BayTrust is committing $1 million worth of funding over the next three years to the effort to restore the badly degraded Te Waihī estuary that was once a main food bowl for the coastal Bay of Plenty.
Unimpeded farm development and intensification of land use over time has led to the estuary’s gradual decline. It’s now considered one of the five most polluted estuaries in New Zealand.
Shellfish gathering is permanently banned because faecal coliform concentrations are 430% higher than what’s considered safe, and native plants, fish and birds are all struggling to survive.
An incorporated society called Wai Kōkopu was formed late last year to work with landowners, tangata whenua, environmental groups and the wider community to restore the ecological health of the catchment’s three main rivers and streams - Kaikōkopu, Whārere and Pōngakawa – and ultimately, the Waihī estuary itself.
A key strategy is to encourage large-scale native retirement of riparian corridors, wetlands and steep erosion-prone land to mitigate sediment, phosphorus and E.coli. runoff into the receiving waterways.
BayTrust’s substantial grant will help Wai Kōkopu get the community actively involved in planting and restoration efforts including weed and pest control. “We’re also keen to establish a taonga plant nursery where we’ll grow special coastal and estuarine plants,” explains Group Project Manager Alison Dewes. “They will be native plants that are endangered and need special nurturing.”
Wai Kōkopu is hugely appreciative of the $1 million grant. “It will create a step change in how we can resource and include the community in our programme of restoration work. We received $1.5m funding from MPI in February to work with farmers to promote land environment planning and management. This BayTrust funding will go towards the physical restoration work required to implement those plans which is going to help bring our community together.”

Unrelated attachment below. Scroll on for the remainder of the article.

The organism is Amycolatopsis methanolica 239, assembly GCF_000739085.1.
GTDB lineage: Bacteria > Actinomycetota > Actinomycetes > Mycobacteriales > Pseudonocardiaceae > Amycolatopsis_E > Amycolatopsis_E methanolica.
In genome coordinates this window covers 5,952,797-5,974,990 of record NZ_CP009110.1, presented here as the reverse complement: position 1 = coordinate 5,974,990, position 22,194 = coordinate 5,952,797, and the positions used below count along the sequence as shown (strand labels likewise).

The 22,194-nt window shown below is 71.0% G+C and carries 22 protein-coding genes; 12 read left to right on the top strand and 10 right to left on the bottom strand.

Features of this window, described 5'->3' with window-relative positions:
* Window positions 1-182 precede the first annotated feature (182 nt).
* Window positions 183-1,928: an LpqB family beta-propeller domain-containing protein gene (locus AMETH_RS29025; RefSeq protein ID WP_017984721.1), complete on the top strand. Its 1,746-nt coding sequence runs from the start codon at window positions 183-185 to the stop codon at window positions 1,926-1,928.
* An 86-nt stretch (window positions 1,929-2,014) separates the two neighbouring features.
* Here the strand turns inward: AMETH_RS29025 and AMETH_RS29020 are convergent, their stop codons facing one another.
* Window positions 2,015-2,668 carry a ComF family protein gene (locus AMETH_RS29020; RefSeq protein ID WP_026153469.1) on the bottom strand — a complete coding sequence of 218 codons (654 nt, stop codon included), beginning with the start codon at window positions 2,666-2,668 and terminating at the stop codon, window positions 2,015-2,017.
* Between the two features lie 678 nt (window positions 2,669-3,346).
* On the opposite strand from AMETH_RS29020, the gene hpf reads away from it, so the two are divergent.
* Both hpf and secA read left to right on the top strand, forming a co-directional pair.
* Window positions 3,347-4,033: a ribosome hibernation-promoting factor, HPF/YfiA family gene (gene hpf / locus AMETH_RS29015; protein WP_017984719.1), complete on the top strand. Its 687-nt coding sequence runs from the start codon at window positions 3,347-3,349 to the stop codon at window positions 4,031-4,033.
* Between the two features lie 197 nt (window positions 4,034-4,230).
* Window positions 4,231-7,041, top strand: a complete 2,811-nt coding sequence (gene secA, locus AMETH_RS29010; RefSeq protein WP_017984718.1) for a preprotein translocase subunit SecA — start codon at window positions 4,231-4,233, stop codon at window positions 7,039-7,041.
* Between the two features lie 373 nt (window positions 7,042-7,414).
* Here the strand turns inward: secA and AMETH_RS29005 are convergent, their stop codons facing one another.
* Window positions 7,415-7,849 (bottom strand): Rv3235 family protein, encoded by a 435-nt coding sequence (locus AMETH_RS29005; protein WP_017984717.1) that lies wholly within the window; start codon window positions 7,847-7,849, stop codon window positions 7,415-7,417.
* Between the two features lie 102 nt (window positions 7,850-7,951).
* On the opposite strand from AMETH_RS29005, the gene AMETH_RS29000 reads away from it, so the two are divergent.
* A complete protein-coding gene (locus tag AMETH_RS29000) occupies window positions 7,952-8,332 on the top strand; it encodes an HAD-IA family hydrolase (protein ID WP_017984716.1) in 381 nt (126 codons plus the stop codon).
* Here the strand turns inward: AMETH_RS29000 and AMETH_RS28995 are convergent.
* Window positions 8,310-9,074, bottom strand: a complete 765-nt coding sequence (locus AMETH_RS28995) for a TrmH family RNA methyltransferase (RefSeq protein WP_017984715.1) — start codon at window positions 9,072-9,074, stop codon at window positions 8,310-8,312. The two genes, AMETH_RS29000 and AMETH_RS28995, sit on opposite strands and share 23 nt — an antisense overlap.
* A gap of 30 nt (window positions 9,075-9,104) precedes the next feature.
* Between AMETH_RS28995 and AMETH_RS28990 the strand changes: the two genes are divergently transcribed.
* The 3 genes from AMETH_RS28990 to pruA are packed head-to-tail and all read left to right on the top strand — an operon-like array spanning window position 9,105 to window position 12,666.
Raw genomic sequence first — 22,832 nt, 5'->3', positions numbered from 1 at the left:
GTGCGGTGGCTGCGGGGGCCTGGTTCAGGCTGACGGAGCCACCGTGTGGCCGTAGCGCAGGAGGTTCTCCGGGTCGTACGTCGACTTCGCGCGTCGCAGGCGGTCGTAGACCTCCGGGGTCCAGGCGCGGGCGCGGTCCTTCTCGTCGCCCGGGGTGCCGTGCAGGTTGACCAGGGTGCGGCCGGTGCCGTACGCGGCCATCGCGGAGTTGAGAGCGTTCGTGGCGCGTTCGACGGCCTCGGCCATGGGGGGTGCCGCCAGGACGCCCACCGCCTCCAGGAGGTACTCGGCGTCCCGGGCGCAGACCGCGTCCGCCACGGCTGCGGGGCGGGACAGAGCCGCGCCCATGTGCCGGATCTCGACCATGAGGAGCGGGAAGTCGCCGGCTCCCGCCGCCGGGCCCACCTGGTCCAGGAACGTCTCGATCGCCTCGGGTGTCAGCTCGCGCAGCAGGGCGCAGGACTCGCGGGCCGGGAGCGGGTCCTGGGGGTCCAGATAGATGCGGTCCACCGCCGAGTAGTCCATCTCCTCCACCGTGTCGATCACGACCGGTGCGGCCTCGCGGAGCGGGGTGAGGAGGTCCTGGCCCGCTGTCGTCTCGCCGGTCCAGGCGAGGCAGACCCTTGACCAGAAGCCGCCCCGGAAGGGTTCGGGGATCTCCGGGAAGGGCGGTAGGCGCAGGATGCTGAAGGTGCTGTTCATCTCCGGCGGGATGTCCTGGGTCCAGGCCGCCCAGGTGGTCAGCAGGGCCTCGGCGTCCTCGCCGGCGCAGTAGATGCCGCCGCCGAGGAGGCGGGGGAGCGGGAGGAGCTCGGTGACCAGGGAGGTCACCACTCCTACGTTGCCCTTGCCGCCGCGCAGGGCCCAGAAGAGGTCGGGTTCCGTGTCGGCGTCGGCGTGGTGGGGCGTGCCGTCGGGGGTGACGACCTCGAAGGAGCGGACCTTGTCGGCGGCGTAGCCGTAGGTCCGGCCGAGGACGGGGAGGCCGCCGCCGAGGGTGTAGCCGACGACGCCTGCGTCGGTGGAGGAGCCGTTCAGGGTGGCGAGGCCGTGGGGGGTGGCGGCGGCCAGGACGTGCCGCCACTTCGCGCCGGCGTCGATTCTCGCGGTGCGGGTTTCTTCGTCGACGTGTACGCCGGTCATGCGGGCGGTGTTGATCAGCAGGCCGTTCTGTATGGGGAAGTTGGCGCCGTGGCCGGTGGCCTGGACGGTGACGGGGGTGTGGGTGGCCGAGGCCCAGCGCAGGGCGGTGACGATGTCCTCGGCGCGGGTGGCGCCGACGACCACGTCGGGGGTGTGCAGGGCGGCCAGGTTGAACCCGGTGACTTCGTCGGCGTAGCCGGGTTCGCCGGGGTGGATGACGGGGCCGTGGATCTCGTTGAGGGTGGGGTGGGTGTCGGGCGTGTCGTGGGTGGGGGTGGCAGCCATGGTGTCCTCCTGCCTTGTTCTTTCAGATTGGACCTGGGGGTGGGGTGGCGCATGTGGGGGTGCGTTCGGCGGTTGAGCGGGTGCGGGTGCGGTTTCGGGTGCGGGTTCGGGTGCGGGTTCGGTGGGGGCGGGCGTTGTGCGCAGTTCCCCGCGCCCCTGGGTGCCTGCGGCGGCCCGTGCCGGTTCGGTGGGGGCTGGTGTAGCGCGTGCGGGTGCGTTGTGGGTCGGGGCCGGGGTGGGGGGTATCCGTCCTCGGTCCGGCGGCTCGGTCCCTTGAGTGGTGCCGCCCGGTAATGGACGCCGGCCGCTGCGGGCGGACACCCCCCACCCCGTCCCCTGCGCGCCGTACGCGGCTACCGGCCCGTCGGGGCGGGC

Wai Kōkopu’s efforts will also complement the regional council and the Government’s one billion trees programme and other funding sources that are available to help farmers retire vulnerable land near waterways. “It’s not cheap – it costs around $10,000 to $15,000 a hectare to retire land and put it into native plantings and do the necessary pest and weed control to maintain it,” Dewes explains.
Te Waihī estuary catchment comprises 34,000ha in total and runs from the mountains just below the Rotorua’s Lakes to the coast at Pukehina. The catchment has around 80 dairy farms, 220 orchards, and 50 drystock properties, along with forestry, and rural communities. Dewes says support for the project is high as people recognise that something must be done to protect the ecological and water quality. Local farmers will donate the areas of land to be retired and funding is also being sought from other sources to help fulfil the project’s long-term goals.
“An increasing number of landowners are contemplating taking advantage of the generous funding available to retire sensitive land as they begin to implement their land environmental plans. The win-win of this approach is that it also coincides with the requirement for farmers to have greenhouse gas budgets done and work out how they will sequester carbon for offsetting, if it is required in some cases. This is all working towards cumulative benefits for both farmers, their business performance, the replenishment of the whenua, and receiving wai, and the overall community desire for cleaner and healthier waterways.”
People who are keen to get involved in upcoming planting and restoration projects can sign up to become a member of Wai Kōkopu online at www.wai-kokopu.org.nz and follow the group’s Facebook page for updates.
Plans are currently in place to replant over 100ha this year to kick the programme off and fence around 10,000m of riparian corridors that lead to the estuary. “Another goal eventually is to provide more access for people into this beautiful area by creating bush walks and extending the cycleway that leads from Okere Falls into the upper Kaikōkopu river.”